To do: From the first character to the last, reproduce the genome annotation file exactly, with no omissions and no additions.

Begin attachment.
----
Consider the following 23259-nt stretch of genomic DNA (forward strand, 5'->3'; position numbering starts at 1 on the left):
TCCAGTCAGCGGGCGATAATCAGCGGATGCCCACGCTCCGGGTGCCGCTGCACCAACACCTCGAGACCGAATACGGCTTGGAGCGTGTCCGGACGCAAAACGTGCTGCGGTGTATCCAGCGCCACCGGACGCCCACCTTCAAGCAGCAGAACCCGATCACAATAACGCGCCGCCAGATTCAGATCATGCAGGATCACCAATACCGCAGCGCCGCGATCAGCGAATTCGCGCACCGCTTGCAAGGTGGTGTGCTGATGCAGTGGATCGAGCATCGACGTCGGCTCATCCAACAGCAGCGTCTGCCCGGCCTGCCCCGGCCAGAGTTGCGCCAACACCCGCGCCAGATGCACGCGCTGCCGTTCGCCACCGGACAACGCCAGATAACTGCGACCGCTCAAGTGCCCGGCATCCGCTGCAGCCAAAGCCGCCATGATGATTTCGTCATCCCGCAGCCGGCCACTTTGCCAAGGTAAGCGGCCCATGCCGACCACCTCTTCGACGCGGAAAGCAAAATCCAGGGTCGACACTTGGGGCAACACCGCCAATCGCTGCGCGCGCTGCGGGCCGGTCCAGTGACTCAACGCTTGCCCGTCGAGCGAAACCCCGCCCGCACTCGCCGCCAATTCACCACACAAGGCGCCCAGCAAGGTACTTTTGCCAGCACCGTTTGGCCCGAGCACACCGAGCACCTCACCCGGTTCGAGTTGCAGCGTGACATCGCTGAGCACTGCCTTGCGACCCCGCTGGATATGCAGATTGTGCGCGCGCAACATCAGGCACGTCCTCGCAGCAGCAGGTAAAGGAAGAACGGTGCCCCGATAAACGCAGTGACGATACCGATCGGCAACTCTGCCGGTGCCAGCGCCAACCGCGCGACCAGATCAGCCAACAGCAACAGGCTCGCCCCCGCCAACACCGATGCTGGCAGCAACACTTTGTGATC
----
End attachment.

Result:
Consider the following 23259-nt stretch of genomic DNA (forward strand, 5'->3'; position numbering starts at 1 on the left):
TCCAGTCAGCGGGCGATAATCAGCGGATGCCCACGCTCCGGGTGCCGCTGCACCAACACCTCGAGACCGAATACGGCTTGGAGCGTGTCCGGACGCAAAACGTGCTGCGGTGTATCCAGCGCCACCGGACGCCCACCTTCAAGCAGCAGAACCCGATCACAATAACGCGCCGCCAGATTCAGATCATGCAGGATCACCAATACCGCAGCGCCGCGATCAGCGAATTCGCGCACCGCTTGCAAGGTGGTGTGCTGATGCAGTGGATCGAGCATCGACGTCGGCTCATCCAACAGCAGCGTCTGCCCGGCCTGCCCCGGCCAGAGTTGCGCCAACACCCGCGCCAGATGCACGCGCTGCCGTTCGCCACCGGACAACGCCAGATAACTGCGACCGCTCAAGTGCCCGGCATCCGCTGCAGCCAAAGCCGCCATGATGATTTCGTCATCCCGCAGCCGGCCACTTTGCCAAGGTAAGCGGCCCATGCCGACCACCTCTTCGACGCGGAAAGCAAAATCCAGGGTCGACACTTGGGGCAACACCGCCAATCGCTGCGCGCGCTGCGGGCCGGTCCAGTGACTCAACGCTTGCCCGTCGAGCGAAACCCCGCCCGCACTCGCCGCCAATTCACCACACAAGGCGCCCAGCAAGGTACTTTTGCCAGCACCGTTTGGCCCGAGCACACCGAGCACCTCACCCGGTTCGAGTTGCAGCGTGACATCGCTGAGCACTGCCTTGCGACCCCGCTGGATATGCAGATTGTGCGCGCGCAACATCAGGCACGTCCTCGCAGCAGCAGGTAAAGGAAGAACGGTGCCCCGATAAACGCAGTGACGATACCGATCGGCAACTCTGCCGGTGCCAGCGCCAACCGCGCGACCAGATCAGCCAACAGCAACAGGCTCGCCCCCGCCAACACCGATGCTGGCAGCAACACTTTGTGATC